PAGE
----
Not a Lexis+ subscriber? Try it out for free.
LexisNexis® CLE On-Demand features premium content from partners like American Law Institute Continuing Legal Education and Pozner & Dodd. Choose from a broad listing of topics suited for law firms, corporate legal departments, and government entities. Individual courses and subscriptions available.
To not apply the possibly antiquated rules set forth in Borello to the new “share” economy could mean that thousands of new workers in California go without necessary protections
The Uber business model could be a sea change in how many of us work and how we think about our jobs—think piecemeal work, supply and demand, real-time tracking of work performance and customer satisfaction (see N.Y. Times article). Drivers for ride sharing companies, such as Uber and Lyft, use their own personal cars or black sedans or other limousine-like vehicles. The company’s transportation system, via a smartphone app, connects these drivers with persons seeking transportation.
A key legal question is whether Uber and Lyft drivers are employees or independent contractors. Two recent rulings could have wide implications for the “on demand economy” in California and possibly make these companies pay for Social Security, workers’ compensation, and unemployment insurance.
(Publisher’s Note: Citations link to lexis.com; bracketed citations link to Lexis Advance.)
In O’Connor v. Uber Technologies, Inc., 2015 U.S. Dist. LEXIS 30684 [2015 U.S. Dist. LEXIS 30684] (Mar. 11, 2015), the U.S. District Court, Northern District of California, denied Uber’s motion for summary judgment to declare the plaintiffs/drivers independent contractors as a matter of law. As explained by the court, the drivers are Uber’s presumptive employees because they “perform services” for the benefit of Uber. Citing Narayan v. EGL, Inc., 616 F.3d 895, 900, 75 Cal. Comp. Cases 724 [75 CCC 724] (9th Cir. 2010); see also Yellow Cab Coop. Inc. v. Worker's Comp. Appeals Bd., 226 Cal. App. 3d 1288, 1294, 277 Cal. Rptr. 434, 56 Cal. Comp. Cases 34 [56 CCC 34] (1991). Whether an individual should ultimately be classified as an employee or independent contractor under California law presents a mixed question of law and fact that must typically be resolved by a jury. Here, material facts remain in dispute and a reasonable inference of employment relationship may be drawn.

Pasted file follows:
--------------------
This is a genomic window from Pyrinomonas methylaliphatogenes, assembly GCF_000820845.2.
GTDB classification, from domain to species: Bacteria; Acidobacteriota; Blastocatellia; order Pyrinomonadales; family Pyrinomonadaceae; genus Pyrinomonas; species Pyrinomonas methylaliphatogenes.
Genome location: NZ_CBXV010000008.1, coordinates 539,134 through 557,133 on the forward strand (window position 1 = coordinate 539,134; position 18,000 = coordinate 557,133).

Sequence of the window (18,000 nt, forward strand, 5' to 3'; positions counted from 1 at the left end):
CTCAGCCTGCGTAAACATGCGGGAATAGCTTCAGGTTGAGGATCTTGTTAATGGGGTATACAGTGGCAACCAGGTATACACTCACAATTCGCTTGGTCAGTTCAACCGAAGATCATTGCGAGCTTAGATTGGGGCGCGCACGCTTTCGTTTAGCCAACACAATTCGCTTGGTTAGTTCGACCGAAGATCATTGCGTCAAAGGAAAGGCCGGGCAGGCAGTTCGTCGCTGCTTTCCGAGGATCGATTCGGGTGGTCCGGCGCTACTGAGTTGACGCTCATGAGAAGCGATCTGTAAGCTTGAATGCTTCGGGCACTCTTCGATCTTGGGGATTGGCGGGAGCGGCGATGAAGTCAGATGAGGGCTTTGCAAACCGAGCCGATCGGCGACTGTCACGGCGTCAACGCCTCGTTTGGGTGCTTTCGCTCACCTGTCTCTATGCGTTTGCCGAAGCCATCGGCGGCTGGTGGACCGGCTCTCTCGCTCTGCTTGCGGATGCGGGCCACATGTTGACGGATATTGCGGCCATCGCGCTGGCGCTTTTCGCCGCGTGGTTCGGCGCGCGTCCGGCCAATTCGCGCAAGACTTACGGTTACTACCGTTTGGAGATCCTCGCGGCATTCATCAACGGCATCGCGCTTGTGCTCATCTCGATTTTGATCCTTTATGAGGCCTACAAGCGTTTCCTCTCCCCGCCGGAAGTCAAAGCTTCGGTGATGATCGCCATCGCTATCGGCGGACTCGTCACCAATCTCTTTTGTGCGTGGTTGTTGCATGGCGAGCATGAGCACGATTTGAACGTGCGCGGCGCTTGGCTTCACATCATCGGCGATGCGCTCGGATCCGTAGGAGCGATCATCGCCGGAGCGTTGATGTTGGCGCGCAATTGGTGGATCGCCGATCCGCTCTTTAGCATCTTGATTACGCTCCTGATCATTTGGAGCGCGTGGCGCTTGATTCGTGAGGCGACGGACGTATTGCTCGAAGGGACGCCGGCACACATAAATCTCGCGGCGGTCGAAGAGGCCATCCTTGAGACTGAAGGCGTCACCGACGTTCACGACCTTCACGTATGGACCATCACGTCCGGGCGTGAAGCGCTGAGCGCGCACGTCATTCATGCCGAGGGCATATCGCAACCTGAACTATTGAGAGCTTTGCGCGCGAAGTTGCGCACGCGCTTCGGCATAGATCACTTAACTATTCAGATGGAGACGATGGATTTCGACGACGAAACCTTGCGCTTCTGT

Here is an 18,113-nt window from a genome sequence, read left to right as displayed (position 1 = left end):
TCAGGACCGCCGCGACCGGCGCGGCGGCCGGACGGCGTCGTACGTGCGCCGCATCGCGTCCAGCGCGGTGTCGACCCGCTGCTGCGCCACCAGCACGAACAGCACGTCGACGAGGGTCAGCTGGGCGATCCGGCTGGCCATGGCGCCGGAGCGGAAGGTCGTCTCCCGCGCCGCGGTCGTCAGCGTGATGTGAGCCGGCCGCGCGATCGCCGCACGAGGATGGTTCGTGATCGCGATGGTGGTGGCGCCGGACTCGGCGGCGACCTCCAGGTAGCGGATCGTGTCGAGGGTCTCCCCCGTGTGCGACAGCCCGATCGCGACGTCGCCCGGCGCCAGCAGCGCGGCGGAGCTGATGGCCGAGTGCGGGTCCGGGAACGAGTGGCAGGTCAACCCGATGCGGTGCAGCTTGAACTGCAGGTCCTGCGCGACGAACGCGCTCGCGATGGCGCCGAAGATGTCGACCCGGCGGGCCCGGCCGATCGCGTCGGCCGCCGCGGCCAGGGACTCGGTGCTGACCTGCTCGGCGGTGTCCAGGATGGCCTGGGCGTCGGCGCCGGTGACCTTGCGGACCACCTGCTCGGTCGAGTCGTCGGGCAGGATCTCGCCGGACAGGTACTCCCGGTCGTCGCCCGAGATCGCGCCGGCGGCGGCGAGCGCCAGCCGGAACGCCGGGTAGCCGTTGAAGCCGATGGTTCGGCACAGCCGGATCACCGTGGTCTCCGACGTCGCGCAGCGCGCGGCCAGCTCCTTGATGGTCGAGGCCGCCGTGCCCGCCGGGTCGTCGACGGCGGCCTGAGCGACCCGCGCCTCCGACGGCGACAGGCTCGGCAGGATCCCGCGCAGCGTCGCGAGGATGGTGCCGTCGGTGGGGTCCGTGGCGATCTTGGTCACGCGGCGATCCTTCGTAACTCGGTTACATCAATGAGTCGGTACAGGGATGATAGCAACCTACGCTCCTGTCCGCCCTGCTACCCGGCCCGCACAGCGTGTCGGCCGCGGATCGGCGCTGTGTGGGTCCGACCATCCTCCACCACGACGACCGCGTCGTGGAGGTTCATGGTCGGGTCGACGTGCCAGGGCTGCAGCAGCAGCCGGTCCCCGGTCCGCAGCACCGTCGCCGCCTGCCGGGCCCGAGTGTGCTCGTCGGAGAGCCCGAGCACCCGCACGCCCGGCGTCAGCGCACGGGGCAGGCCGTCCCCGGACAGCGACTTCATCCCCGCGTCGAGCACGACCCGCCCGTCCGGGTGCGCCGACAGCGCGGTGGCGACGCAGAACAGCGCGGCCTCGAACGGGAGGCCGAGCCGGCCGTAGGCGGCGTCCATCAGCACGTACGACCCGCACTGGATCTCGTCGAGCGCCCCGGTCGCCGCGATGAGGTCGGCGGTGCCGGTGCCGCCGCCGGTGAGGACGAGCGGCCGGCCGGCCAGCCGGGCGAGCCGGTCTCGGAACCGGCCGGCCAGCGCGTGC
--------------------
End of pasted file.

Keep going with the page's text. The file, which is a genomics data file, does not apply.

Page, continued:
The court noted that pursuant to S.G. Borello & Sons, Inc. v. Department of Industrial Relations (1989) 48 Cal. 3d 341, 256 Cal. Rptr. 543, 769 P.2d 399, 54 Cal. Comp. Cases 80 [54 CCC 80], California law’s most significant, but not only, consideration in determining whether a worker is an employee or independent contractor is the putative employer’s “right to control work details.” The weight given to various Borello factors* depends on their particular combinations. The court recognized that applying the traditional multifactor test of Borello to the case at hand will pose challenges because the Borello test evolved under an economic model completely unlike the new “sharing economy”.
In Cotter v. Lyft, Inc., 2015 U.S. Dist. LEXIS 30026 [2015 U.S. Dist. LEXIS 30026] (Mar. 11, 2015), the U.S. District Court, Northern District of California, denied plaintiffs/drivers and defendant Lyft’s cross-motions for summary judgment to declare the plaintiffs/drivers employees as a matter of law or independent contractors as a matter of law, respectively.